If Twelve Years a Slave is playing near you, go see it—if nothing else, as a corrective to any sniveling you may once have done over Gone With the Wind (I’m talking about me here).
The movie is based on a memoir by Solomon Northrup, a free man of color, who was kidnapped off the streets of Washington in 1841, and sold into slavery. No paternalistic gentry here, with their pretty plantations, their genteel manners; no fiddle-dee-dee.
According to Leonard Pitts’ column, the film’s glowing reviews are deserved, but the film is more than a masterpiece: it is the most unsparing, unsentimental depiction of American slavery ever filmed. Pitts says unless we understand the crime the film describes, we cannot understand America—then or now.
The New York Times review says this isn’t the first movie about slavery, but it’s the first one “that finally makes it impossible for American cinema to continue to sell the ugly lies it’s been hawking for more than a century.”
In “The Political Legacy of American Slavery,” by Matthew Blackwell, he and his co-authors describe how slavery affects politics in the south today. For the first 246 years of American history, mostly in the south, white landowners enslaved more than four million people.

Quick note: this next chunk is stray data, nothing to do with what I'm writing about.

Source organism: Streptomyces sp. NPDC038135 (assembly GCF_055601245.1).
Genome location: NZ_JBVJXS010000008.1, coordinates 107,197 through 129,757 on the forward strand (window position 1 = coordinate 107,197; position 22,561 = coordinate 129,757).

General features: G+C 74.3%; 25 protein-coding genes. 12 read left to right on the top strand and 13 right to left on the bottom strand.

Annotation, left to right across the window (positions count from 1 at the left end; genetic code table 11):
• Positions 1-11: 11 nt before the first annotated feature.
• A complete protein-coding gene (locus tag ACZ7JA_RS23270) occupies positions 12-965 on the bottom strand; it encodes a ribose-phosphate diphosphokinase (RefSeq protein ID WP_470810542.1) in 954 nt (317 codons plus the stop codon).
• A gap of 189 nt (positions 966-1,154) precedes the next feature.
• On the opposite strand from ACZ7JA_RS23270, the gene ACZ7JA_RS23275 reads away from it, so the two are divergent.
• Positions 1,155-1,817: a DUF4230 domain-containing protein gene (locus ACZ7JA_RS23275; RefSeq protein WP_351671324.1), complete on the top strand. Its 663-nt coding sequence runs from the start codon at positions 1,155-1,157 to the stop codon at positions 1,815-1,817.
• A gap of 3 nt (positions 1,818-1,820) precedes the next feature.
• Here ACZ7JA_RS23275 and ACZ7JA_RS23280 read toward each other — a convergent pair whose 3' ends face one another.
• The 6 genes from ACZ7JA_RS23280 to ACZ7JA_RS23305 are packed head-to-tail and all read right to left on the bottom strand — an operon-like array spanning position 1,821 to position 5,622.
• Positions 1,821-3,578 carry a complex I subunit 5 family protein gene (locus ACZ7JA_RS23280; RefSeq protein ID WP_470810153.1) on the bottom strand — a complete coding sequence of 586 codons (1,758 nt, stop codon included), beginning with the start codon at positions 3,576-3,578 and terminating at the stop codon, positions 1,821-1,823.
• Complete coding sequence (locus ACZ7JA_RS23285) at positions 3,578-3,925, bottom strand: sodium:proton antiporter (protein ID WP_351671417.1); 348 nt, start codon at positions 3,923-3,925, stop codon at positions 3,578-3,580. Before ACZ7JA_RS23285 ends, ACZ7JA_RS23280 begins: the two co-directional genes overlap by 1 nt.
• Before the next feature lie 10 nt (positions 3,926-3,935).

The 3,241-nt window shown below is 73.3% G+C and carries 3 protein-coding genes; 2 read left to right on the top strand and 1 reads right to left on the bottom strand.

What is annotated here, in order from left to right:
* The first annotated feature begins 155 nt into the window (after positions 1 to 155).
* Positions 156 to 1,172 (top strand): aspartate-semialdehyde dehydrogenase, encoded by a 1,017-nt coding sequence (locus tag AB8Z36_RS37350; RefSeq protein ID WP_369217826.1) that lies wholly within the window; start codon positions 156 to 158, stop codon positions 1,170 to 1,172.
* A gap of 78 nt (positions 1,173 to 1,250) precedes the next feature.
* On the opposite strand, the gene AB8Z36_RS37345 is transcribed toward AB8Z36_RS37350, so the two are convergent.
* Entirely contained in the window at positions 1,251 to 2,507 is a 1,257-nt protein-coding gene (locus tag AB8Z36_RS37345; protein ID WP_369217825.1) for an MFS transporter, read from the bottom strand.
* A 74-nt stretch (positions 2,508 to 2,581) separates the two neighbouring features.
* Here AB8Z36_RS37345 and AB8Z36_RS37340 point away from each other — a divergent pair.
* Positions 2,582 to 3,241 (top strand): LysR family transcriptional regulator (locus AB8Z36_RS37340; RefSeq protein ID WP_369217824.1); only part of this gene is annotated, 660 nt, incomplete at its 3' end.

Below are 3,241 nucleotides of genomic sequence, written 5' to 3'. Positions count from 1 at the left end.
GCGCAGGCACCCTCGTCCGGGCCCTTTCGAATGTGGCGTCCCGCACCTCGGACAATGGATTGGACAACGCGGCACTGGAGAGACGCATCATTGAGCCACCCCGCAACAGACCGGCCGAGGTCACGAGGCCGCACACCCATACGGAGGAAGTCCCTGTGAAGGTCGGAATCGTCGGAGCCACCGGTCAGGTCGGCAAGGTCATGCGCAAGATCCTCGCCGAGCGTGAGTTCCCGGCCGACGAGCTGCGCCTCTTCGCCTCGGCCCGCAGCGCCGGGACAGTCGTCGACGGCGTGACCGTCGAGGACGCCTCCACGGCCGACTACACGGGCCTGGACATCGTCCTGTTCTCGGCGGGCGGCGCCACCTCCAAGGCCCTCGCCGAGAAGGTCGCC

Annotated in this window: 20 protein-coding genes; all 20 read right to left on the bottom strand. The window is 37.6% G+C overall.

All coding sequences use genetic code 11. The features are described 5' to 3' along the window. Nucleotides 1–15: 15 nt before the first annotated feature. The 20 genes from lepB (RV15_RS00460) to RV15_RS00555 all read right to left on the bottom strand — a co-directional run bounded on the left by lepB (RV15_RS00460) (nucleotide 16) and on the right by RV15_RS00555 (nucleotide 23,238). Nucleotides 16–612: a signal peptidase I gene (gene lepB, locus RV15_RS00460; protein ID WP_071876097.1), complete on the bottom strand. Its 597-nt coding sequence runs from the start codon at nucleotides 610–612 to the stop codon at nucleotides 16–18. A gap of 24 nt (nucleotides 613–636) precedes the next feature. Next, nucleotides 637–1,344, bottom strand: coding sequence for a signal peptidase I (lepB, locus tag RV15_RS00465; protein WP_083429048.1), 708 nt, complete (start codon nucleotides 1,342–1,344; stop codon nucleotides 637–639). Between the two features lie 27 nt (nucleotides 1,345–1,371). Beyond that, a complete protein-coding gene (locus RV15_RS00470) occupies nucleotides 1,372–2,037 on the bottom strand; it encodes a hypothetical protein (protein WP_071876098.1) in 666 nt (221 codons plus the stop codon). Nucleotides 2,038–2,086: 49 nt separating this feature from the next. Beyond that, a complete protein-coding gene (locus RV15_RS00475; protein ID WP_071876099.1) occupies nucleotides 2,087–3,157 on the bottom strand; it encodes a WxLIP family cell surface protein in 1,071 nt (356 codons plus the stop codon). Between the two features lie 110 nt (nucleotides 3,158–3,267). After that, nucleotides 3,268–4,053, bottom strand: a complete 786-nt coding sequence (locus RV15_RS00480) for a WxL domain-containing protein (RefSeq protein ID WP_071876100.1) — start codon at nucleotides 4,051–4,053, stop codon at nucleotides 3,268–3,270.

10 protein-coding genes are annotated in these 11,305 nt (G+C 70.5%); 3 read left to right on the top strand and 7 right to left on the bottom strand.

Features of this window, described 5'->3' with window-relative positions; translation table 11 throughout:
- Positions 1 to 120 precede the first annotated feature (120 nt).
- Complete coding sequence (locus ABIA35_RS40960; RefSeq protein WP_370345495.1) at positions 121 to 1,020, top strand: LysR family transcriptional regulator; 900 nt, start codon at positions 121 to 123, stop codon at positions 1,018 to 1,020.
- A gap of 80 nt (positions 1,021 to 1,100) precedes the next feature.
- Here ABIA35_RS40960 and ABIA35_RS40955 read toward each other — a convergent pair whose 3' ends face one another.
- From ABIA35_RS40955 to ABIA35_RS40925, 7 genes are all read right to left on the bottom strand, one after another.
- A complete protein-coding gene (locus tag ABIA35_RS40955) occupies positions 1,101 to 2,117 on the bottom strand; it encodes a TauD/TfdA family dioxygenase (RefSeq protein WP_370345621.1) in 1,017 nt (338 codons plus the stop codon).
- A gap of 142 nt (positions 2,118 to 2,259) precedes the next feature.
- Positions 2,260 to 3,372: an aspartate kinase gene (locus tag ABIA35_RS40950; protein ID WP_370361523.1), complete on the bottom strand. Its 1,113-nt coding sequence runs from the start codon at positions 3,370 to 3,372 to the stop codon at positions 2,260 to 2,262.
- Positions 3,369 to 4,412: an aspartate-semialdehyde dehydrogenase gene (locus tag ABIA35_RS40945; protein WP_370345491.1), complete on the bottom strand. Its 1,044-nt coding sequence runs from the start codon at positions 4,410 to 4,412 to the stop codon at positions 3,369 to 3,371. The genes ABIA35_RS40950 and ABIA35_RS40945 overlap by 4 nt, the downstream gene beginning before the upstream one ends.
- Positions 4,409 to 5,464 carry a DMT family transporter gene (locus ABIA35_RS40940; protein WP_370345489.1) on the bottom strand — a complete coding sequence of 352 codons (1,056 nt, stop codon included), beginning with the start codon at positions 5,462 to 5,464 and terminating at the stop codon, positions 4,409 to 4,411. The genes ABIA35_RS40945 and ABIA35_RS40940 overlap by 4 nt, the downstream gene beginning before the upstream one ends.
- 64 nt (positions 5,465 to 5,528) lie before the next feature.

Though slavery was abolished 150 years ago, the effects linger. Whites, living in counties with high concentrations of slaves in 1860, are more conservative, have harsher feelings about African Americans, oppose affirmative action, and vote Republican. According to Blackwell, each successive generation inherits the attitudes and beliefs of its parents.
Here is an 1860 map of slave-owning counties, a map Lincoln studied. The darker the county, the more slaves. Notice the shadow across the mid-south.
Compare that with a map showing the results of the 2012 election by Congressional District. The darker the red, the more Republican votes.
And here’s how my favorite cartoonist, Jim Morin, sees it.
I don’t know the answer. Blackwell, in the paper above, says the fewer slaves a county had in 1860, the more that county looks like the rest of the U.S. The more urban a county becomes, the less prejudice. We can wait, I guess, or we could let them secede again.
Go see Twelve Years a Slave.